But it hasn’t all been work-related living. Work just seems to have provided the catalyst in many of the occasions. Nowhere was work involved one night after a Kenny Chesney concert and too many of the aforementioned BudLights, when I successfully caught a opossum with my bare hands. Now, I say it was successful but I definitely do not recommend this. I had no idea how long their teeth were or how insanely flexible their necks could be. But he didn’t bite me and after my careful placement, Hurly, as I affectionately know him now, scurried off into the darkness and security of the brush, both of us unscathed. There was also the time while snorkeling over the Crystal River springhead when I ran head on into a Manatee and I do mean I ran into. To a twelve year old kid, this thing was like a submerged Volkswagen with eyes. I was scared shitless. Looking back, I don’t even think Manatees have teeth, but still, it was huge. Today, I can proudly say that it has been over twenty four years since I have killed another animal. Bugs and cold blooded reptilian creatures do not yet fall into this safe-zone category, nor do the ridiculously over-populated turtles that my mother has contracted me to rid from their pond, but I am learning. On a hypocritical side note: I am almost strictly carnivorous.
In an effort to protect the innocent and guilty alike, all names have been omitted from this next section. Personally, I have loved and I have been loved. I have hurt and I have been hurt. I was even married once. Wow, yeah, that didn’t really work out at all. But, uh, I do wish her new husband the very best. In friendships, like so many I, too, have been burned. And this is an area I which I am absolutely unforgiving. As a result I have a lot of acquaintances and one true friend, Major Wade Deliberto – ‘hey, Wade’. A friend to me is someone that no matter how good or how bad a situation might be, they are there. And they are there without expectations and without strings. Wade is that friend to me. Whenever I have needed him, which seems, at least to me, to be a lot, he was there. I can only hope that I throughout the course of our lives I can prove to be as valued a friend to him as he has been to me.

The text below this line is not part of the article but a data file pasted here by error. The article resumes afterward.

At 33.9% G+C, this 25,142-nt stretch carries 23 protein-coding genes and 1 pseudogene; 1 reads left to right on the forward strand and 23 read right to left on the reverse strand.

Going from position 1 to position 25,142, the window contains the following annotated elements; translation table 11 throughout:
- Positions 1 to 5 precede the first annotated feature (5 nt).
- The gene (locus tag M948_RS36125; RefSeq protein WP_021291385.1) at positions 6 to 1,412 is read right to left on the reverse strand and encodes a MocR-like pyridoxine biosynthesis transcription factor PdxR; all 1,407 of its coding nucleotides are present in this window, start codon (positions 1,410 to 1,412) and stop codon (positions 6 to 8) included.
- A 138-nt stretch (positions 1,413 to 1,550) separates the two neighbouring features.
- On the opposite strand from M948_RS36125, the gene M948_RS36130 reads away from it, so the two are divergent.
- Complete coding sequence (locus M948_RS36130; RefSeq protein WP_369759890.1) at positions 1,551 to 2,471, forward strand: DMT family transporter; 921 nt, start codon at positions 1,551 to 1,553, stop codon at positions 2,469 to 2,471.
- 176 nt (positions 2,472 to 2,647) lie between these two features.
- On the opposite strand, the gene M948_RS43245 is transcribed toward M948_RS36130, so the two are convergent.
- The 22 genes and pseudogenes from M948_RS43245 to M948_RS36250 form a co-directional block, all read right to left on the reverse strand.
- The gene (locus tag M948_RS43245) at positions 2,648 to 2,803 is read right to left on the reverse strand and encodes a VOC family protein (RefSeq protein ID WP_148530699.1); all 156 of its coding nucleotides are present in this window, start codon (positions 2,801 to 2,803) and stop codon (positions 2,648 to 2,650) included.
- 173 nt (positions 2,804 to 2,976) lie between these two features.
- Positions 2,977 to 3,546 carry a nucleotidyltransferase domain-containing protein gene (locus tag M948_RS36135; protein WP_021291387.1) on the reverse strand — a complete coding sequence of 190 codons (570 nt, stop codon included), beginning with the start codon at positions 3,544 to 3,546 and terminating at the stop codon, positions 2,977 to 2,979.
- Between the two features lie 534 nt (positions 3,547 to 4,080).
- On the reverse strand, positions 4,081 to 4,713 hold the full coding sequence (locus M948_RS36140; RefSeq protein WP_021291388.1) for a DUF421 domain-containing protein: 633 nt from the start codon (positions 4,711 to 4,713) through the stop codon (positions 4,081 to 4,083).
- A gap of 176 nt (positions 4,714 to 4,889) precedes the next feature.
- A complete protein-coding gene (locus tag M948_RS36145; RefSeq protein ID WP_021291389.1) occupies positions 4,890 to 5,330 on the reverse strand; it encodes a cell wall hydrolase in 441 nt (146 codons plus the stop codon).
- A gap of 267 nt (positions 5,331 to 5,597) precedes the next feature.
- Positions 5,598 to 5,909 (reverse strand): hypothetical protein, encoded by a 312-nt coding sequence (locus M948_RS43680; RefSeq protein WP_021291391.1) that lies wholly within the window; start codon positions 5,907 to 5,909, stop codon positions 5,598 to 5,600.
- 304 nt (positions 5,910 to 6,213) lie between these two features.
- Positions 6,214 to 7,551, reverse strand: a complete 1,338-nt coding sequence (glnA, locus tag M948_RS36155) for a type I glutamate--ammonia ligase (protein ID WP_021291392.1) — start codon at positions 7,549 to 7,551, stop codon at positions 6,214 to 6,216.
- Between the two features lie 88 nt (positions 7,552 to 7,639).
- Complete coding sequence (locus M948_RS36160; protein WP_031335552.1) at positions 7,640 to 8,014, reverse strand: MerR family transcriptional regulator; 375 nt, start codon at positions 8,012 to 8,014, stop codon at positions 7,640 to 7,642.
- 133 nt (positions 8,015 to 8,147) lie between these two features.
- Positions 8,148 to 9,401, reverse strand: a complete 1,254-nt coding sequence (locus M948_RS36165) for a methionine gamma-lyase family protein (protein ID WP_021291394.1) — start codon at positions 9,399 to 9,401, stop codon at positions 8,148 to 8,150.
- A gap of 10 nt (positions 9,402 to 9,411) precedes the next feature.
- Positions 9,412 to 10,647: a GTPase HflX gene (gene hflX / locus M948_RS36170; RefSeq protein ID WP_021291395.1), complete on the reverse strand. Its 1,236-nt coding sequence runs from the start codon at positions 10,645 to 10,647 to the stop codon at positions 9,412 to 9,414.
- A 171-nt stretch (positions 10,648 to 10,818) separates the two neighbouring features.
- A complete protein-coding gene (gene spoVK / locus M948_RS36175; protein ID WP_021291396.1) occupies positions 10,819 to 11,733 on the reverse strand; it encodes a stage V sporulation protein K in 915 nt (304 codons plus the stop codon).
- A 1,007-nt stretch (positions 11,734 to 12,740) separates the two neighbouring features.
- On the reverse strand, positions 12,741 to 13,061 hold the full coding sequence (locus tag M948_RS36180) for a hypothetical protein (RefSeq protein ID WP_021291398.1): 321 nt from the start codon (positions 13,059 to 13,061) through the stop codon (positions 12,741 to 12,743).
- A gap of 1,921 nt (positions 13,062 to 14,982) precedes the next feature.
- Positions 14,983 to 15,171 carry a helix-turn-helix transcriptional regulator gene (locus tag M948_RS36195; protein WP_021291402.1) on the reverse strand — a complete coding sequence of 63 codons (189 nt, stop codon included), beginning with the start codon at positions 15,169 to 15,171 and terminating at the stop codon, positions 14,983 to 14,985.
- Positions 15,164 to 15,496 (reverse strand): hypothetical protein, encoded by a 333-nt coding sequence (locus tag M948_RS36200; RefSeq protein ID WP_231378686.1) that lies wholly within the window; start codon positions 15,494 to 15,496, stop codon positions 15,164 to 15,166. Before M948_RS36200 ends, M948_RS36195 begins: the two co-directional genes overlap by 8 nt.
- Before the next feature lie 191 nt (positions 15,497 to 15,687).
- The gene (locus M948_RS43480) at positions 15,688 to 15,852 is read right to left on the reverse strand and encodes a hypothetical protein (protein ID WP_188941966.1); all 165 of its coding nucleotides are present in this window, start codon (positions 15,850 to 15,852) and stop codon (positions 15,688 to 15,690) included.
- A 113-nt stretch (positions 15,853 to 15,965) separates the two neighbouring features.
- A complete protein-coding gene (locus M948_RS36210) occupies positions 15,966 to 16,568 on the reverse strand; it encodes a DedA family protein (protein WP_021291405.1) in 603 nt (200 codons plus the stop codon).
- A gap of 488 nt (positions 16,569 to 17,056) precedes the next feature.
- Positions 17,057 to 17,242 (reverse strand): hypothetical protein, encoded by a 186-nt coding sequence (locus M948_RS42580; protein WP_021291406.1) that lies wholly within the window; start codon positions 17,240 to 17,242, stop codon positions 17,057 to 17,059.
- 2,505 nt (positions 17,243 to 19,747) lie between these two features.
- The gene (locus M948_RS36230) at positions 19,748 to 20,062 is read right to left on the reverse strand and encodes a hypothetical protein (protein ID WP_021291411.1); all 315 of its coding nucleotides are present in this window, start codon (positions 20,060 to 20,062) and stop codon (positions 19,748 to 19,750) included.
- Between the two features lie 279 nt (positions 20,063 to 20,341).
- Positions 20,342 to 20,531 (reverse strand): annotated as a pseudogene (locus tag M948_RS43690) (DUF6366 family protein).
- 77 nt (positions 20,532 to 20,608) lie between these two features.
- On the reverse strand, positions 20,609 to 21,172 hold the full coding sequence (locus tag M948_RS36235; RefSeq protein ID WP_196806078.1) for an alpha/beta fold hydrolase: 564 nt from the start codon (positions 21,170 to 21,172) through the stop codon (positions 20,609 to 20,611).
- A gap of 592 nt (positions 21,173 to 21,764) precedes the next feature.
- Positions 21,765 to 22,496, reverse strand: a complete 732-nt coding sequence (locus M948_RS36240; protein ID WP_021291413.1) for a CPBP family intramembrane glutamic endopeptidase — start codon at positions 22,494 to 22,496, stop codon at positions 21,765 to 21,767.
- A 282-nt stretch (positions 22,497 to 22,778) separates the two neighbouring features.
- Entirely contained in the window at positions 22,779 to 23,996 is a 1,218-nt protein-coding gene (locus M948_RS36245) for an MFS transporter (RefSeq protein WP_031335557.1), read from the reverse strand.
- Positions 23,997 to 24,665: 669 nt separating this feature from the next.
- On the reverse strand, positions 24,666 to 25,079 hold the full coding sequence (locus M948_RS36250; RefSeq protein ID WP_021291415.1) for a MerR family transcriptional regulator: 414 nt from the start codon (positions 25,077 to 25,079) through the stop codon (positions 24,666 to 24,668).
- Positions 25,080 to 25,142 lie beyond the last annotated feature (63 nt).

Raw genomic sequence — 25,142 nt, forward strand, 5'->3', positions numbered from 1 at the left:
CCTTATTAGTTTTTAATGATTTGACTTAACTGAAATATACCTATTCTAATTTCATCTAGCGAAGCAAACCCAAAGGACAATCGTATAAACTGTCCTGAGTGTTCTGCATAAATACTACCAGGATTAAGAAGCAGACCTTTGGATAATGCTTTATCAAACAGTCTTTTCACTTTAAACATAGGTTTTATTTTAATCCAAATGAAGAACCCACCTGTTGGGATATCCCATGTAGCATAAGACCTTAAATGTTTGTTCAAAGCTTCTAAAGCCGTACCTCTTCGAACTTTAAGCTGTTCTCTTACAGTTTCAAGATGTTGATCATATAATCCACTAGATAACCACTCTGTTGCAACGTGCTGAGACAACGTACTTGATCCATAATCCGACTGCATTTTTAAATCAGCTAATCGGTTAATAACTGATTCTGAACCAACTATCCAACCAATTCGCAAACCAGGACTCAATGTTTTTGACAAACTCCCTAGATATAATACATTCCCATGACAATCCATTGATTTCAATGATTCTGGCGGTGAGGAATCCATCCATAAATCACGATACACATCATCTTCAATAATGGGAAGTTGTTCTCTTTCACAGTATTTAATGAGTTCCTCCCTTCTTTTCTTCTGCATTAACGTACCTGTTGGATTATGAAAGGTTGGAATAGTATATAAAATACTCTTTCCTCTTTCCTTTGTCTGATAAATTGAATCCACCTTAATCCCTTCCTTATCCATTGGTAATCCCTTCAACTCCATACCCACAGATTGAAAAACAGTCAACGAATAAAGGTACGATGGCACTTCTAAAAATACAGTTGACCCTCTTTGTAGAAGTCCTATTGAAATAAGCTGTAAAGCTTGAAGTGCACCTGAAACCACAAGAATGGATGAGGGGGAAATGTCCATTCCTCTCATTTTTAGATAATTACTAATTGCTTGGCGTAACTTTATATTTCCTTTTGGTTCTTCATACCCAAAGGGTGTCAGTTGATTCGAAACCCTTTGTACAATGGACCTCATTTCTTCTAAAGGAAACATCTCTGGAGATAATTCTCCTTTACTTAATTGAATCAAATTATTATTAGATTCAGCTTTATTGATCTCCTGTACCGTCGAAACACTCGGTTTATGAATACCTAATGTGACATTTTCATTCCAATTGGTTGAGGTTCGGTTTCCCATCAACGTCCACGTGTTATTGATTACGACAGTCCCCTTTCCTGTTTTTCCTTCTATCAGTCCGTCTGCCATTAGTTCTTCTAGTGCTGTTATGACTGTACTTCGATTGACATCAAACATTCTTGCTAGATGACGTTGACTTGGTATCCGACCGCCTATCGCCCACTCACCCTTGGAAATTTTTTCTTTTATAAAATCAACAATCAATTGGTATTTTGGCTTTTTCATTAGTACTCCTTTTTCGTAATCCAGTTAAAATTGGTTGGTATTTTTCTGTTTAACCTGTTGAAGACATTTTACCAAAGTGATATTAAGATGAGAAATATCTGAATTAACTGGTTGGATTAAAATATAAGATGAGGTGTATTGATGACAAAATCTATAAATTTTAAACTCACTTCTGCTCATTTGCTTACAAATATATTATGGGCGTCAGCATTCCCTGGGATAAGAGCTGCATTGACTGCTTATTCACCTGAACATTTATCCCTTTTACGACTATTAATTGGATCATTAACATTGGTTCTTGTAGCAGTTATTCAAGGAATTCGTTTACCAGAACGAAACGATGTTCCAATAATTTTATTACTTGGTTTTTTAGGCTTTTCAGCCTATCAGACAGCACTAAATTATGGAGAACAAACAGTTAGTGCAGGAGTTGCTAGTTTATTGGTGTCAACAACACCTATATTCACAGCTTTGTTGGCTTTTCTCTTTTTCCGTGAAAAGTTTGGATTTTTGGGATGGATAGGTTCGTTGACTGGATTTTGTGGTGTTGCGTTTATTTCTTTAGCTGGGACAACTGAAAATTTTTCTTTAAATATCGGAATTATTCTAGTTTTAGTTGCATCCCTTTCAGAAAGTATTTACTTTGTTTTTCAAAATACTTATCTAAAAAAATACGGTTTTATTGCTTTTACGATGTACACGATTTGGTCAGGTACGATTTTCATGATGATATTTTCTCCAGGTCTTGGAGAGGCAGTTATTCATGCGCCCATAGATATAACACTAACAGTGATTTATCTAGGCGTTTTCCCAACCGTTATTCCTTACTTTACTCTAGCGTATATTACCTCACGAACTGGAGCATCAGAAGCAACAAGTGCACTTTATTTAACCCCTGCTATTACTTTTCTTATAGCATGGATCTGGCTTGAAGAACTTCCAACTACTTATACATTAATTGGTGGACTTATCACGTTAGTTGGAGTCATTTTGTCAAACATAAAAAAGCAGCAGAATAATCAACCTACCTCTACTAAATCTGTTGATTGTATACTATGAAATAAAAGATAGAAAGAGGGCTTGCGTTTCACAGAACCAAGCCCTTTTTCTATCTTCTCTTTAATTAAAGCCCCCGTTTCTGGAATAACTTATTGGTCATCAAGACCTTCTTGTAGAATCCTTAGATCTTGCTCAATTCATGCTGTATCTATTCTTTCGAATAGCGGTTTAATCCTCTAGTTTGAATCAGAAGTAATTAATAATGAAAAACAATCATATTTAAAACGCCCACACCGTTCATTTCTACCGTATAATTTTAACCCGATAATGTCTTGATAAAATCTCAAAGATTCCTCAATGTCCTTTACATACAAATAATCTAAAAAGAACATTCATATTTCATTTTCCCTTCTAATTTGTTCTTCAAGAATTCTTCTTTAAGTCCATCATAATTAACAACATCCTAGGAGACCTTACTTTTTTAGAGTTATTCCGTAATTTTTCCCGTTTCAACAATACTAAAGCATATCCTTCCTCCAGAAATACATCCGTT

Life isn’t worth living without mistakes and just plain dumb decisions. How else are we to learn those lessons so infinitely valuable? Needless to say, I have made enough for several lives. And I didn’t always learn that valuable lesson on the first try or even ever in some cases. But I truly believe that without these experiences and these failures I would be a completely different person, and not necessarily in a good way. I believe that often my failures gave my father the opportunity(s) to impart his wisdom and teach his son those things he felt were most important for me to learn.
Throughout my life, I have drunk too many beers and I have smoked way too many cigarettes. I even experienced a Clinton-esque moment with Marijuana in college. Relax, it was like twenty-five years ago, and I didn’t like it. I got suspended from High School for a week one time and rather than fess up and tell my parents, I attempted to find a surrogate father to accompany me back to school when my sentence was up. Yeah, that was a really stupid idea, but thanks anyway, Amy. I even died my hair blonde in some misguided David Beckham Moonie moment. And I don’t even like soccer.